The tank destruction claims made in the German report below are believable. Total infantry tank casualties (of all types, i.e. repairable included) in the Tobruk breakout on 21 November amounted to 11 in D Squadron 7 RTR, and 32 in 4 RTR, out of the about 65 that they had started with. Many tanks were damaged on mines. In the end, many of the tanks were recovered and repaired however, e.g. 4 RTR reported only 12 total write offs for the whole of Operation CRUSADER. In addition to the Matildas, the 26 cruiser tanks of 1 RTR also advanced, and the next day 8 of them were serviceable, bringing total tank losses for the day (excluding light tanks, of which a number were also lost or damaged) to 61.
The Australian Official History (Tobruk, Ch.11, Ed Duda) sums the day up as follows:
It had been a day of great achievement . A wedge three miles deep had been driven through one of the strongest sections of the encircling defences. To secure the corridor against sniping and cross-fire, further operations would be required, but it was already possible for garrison forces to debouch into the open desert, whatever perils might lie beyond . Five hundred and fifty German prisoners (including 20 officers) and 527 Italian (including 18 officers) had been taken, but at great cost in loss of life . In the 2/Black Watch alone, there were 200 dead.
Despite it being over optimistic (there is no way the garrison could have ‘debouched into the desert’ on 22 November, in my view, and the error on the numbers killed for 2nd Black Watch, I believe this assessment to be far closer to the truth than the dismissive view of the events given by the evening report of Division z.b.V. Apart from the considerable number of POWs taken (for which I have what appears as a different set of numbers in a message by Tobruk Fortress HQ to 8th Army of 23 November, namely 449 German and 834 Italian), there were also 10 105mm guns and 12 75mm guns captured. The breakout severely damaged the Bologna division, causing heavy losses to all the infantry battalions in the 40th Infantry Regiment, and destroying the heavy artillery battalion of 205th Artillery Regiment, as well as one of the light battalions. After this day the division can only have been a shell for the remainder of the battle.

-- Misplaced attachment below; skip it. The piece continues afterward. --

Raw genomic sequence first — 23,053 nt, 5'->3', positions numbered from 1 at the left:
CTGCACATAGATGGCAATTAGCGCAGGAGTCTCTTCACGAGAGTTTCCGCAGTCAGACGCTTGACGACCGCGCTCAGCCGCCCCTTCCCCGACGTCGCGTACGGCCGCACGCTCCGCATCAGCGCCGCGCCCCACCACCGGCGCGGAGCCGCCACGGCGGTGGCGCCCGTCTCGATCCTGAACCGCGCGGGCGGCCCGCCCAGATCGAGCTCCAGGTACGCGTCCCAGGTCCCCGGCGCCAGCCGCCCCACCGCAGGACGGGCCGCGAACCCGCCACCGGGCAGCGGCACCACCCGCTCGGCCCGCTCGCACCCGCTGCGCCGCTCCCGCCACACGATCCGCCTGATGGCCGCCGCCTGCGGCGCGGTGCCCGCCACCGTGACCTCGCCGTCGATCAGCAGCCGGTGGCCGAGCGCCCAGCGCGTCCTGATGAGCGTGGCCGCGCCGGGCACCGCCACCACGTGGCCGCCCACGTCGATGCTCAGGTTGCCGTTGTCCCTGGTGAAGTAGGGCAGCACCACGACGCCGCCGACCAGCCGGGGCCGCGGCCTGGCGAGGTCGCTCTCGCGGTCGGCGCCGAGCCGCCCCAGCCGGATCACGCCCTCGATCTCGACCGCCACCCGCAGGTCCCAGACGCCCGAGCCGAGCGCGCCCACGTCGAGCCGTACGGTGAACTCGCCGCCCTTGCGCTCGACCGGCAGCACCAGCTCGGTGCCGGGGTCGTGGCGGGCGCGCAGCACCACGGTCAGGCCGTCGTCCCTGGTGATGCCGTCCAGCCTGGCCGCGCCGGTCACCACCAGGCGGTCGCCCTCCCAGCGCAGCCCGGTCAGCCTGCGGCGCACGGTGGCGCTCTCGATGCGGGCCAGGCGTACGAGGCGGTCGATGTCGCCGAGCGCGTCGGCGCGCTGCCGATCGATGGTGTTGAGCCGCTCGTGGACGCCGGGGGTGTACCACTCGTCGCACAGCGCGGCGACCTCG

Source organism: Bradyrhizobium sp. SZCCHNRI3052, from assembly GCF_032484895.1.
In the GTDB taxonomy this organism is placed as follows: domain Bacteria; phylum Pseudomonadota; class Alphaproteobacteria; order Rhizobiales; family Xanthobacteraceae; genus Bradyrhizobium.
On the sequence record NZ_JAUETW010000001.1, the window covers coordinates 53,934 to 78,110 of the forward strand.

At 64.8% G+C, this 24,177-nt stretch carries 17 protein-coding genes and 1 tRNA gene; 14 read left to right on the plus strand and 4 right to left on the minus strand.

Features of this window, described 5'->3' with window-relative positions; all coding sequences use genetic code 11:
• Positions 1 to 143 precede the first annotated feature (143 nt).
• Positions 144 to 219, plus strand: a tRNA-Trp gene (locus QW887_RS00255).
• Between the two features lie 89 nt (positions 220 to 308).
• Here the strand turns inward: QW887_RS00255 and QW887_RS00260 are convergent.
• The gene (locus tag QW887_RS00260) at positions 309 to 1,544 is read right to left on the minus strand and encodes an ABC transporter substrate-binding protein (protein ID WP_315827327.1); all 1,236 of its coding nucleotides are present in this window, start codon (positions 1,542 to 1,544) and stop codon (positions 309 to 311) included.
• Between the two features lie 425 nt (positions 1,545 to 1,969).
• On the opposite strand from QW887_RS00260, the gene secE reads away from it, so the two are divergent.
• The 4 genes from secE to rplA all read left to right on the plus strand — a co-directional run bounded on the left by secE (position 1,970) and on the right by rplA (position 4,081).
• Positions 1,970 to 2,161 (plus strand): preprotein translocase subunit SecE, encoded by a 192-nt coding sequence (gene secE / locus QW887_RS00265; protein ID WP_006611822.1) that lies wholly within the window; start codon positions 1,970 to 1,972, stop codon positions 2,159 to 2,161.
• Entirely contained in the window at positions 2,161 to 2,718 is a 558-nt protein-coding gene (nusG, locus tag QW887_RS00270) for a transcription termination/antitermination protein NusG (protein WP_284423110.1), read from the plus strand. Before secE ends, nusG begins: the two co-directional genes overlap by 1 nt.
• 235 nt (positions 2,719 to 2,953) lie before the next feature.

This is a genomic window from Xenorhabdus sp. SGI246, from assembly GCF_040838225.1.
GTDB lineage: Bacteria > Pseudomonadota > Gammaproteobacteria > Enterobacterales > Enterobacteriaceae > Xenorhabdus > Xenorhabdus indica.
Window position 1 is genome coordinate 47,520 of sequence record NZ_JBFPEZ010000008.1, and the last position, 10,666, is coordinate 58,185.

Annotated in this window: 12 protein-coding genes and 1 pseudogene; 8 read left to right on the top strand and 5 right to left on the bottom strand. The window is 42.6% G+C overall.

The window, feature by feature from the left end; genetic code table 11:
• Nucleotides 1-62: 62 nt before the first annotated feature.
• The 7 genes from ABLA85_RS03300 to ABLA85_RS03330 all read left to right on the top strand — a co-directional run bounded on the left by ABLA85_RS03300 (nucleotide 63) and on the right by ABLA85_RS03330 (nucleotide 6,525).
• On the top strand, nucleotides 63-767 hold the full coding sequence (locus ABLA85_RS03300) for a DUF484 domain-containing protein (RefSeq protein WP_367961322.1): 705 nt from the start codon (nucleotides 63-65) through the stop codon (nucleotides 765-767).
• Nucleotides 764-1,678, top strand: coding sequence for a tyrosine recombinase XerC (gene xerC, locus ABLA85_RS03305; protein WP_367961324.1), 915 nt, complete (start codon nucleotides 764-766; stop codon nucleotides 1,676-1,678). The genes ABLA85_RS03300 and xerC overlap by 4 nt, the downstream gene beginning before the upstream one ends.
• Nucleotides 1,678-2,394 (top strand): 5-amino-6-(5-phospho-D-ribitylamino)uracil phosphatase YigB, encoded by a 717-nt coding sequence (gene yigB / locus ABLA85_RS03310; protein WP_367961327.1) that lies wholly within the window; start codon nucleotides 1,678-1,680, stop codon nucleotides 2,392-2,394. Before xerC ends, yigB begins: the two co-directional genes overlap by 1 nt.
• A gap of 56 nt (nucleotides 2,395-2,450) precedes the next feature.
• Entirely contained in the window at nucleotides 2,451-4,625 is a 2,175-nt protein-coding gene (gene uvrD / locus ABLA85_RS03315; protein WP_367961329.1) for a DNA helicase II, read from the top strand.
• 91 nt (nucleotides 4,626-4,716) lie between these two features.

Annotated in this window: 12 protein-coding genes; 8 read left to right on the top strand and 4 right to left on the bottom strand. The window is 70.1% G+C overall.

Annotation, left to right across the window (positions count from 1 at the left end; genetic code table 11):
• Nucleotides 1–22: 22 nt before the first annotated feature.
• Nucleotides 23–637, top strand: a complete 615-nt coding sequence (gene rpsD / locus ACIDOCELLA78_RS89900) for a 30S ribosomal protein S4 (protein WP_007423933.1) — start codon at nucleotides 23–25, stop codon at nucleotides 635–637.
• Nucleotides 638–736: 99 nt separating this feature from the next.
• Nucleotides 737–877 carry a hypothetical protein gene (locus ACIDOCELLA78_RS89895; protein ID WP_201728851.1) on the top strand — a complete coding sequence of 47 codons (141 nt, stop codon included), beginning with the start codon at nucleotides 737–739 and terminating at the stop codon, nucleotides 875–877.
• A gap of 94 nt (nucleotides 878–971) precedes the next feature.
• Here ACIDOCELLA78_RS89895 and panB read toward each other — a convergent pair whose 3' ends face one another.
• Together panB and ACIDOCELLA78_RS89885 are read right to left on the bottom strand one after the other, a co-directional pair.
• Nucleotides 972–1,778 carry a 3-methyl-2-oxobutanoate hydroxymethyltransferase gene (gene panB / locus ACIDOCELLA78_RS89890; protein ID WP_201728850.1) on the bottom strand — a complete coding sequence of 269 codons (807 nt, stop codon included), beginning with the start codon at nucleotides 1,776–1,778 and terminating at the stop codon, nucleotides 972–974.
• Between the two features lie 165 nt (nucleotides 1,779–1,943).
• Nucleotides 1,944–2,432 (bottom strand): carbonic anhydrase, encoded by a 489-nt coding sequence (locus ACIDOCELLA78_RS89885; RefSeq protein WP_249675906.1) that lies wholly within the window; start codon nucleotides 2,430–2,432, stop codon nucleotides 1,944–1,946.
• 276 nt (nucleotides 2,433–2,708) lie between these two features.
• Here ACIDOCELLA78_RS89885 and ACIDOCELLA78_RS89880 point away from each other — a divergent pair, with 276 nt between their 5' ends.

* Note the time it took to be received.
** So much for the idea that the Italians were not fighters…
*** This battalion was destroyed on this day, it was not requested that it be rebuilt in the wash-up after CRUSADER.
**** On 23 November, with no major further action, TOBFORT reported 10 105mm and 12 75mm guns captured. By 1600 of 23 Nov, 449 Germans and 834 Italians had been captured in the breakout. Of these 4/37 Germans and 4/36 Italians had been captured on 22 November, when WOLF 426415 and LION 421415 had been seized without opposition, and TUGUN fully occupied.
***** This seems to have been 1 Bn 40 (42?) Infantry, of which on 22 November 2/3rds, including the C.O. and 3 officers are reported captured.
Many thanks to Stephen Walton of the IWM for his invaluable help.